The Band's Robbie Robertson has toured, recorded, composed soundtracks, written dozens of classics, and worked with everyone from Bob Dylan to Neil Diamond. But on September 19th, he ventured into a new arena – an art gallery.
Robertson recently issued a special limited-edition collector's set of his new album, How to Become Clairvoyant – a lavish LP-size box that includes an art book, an individually numbered set of five lithographs (including pieces by artist Richard Prince and photographer Anton Corbijn), a set of original tarot cards and the original album plus 10 bonus tracks. Surrounded by some of the original artwork – including Prince's variations on a photo of a 17-year-old Robertson – Robertson signed copies of the box at a one-night event at New York's Gagosian Gallery.
"When you look at that period when Warhol and the Velvets and the Stones were doing things, it was this intersection of art and music," he told Rolling Stone. "And then it went away. It was time for this to rise to the surface again. Hopefully it's an inspiration for other music people to go there." At least one fellow musician agreed: two days before, Trent Reznor (who contributed to Robertson's album) tweeted, "As a fan of nicely made 'deluxe' packages, my pal Robbie Robertson raises the bar significantly."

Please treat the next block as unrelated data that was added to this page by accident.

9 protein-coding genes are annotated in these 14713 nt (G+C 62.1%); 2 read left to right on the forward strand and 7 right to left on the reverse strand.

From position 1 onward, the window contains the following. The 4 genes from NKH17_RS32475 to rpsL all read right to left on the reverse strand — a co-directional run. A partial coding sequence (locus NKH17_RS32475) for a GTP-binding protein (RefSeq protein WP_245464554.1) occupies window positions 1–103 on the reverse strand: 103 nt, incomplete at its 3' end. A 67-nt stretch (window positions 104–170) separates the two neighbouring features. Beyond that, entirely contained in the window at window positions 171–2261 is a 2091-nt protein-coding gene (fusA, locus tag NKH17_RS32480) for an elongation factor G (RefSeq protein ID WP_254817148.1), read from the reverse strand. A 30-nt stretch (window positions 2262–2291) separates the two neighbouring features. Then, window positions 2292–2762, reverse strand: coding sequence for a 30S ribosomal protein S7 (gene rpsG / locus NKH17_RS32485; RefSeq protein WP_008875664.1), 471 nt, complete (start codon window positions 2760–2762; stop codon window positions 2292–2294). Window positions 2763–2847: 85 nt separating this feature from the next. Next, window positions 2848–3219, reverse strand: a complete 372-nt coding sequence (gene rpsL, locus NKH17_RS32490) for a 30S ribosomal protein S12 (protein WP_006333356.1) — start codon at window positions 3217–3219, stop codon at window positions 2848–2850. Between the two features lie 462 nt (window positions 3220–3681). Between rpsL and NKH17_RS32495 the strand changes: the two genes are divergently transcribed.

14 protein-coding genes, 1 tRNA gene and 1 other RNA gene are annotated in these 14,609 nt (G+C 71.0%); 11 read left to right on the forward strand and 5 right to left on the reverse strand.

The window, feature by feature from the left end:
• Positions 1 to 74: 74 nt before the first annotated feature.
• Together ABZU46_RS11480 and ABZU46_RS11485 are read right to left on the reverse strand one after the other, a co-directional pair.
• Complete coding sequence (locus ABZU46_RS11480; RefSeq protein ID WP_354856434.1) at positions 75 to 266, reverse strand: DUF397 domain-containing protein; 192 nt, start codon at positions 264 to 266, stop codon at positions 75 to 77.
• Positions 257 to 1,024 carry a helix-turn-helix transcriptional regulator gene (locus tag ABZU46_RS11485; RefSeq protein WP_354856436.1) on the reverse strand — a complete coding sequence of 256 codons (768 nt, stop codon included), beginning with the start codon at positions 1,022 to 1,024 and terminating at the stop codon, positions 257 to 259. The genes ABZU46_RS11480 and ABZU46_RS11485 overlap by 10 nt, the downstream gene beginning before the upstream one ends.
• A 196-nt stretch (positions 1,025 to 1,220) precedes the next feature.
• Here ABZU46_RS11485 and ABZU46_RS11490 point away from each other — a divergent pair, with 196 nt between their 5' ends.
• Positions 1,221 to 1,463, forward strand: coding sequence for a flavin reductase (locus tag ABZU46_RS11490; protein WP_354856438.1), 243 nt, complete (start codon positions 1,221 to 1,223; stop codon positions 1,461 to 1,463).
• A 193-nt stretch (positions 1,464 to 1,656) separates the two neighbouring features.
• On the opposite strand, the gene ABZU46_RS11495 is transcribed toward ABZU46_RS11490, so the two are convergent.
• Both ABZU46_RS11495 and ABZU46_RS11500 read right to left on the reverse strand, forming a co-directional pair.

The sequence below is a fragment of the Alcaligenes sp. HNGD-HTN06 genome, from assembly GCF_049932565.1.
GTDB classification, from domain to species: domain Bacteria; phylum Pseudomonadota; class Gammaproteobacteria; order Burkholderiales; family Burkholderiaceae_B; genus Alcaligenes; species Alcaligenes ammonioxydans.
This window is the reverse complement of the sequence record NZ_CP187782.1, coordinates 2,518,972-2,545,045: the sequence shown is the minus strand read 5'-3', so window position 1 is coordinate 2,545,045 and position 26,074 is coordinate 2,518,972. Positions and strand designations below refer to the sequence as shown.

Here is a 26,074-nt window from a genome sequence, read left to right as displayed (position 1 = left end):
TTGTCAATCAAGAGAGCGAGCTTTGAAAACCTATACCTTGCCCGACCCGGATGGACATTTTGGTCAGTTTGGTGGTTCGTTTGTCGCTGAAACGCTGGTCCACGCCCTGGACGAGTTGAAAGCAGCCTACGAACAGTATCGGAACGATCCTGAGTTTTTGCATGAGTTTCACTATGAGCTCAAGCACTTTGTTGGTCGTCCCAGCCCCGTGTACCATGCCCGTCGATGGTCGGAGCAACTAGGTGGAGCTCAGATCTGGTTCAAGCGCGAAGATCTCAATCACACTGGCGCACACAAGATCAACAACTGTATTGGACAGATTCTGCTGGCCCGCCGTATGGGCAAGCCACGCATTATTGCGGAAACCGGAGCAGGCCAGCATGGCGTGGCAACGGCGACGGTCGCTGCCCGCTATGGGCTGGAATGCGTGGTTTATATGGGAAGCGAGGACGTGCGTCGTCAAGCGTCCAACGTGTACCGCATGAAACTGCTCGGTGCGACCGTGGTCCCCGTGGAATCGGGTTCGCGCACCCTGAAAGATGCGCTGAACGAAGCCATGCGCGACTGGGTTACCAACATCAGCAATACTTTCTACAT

For Robertson, connecting music with artwork is a longtime tradition. "I asked Bob Dylan to paint the album cover for Music from Big Pink," he recalled. "He said, 'Yeah, let me see what I can come up with.' He went and painted that and I said, 'Yeah, that's pretty good – we'll use that!' Somebody just told me they're asking $18 million for it."
In addition to releasing the collector's set, Robertson is juggling a slew of new projects. He's already begun writing new material (including new collaborations with producer Howie B.) and is in the early stages of composing music for an upcoming Martin Scorsese film set in 16th-century Japan. He's also begun work on his autobiography, to be published by Crown. "It's a huge undertaking," he says, "especially since I'm not doing it with anybody. But I'm enjoying the storytelling process." Right now, Robertson said he's not sure when the book will be finished. "My deadline is when I figure out what I'm doing," he joked.